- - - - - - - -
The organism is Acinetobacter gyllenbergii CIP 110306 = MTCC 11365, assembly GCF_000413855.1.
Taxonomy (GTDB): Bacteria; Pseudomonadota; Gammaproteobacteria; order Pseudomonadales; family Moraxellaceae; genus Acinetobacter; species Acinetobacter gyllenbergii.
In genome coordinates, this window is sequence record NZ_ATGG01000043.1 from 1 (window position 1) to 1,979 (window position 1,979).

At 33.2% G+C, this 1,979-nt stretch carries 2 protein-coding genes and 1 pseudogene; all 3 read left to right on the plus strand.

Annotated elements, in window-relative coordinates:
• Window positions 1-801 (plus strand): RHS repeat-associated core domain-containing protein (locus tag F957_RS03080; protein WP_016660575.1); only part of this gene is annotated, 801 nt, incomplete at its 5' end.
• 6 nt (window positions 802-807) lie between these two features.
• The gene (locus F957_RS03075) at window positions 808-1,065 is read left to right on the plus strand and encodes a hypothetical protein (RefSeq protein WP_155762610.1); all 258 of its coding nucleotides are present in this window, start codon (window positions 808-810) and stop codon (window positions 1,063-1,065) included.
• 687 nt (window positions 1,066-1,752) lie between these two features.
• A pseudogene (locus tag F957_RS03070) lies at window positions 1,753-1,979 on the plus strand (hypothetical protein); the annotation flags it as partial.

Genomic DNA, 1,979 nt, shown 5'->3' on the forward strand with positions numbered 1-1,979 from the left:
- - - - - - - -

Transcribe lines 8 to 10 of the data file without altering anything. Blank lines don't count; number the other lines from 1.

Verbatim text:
• The gene (locus F957_RS03075) at window positions 808-1,065 is read left to right on the plus strand and encodes a hypothetical protein (RefSeq protein WP_155762610.1); all 258 of its coding nucleotides are present in this window, start codon (window positions 808-810) and stop codon (window positions 1,063-1,065) included.
• 687 nt (window positions 1,066-1,752) lie between these two features.
• A pseudogene (locus tag F957_RS03070) lies at window positions 1,753-1,979 on the plus strand (hypothetical protein); the annotation flags it as partial.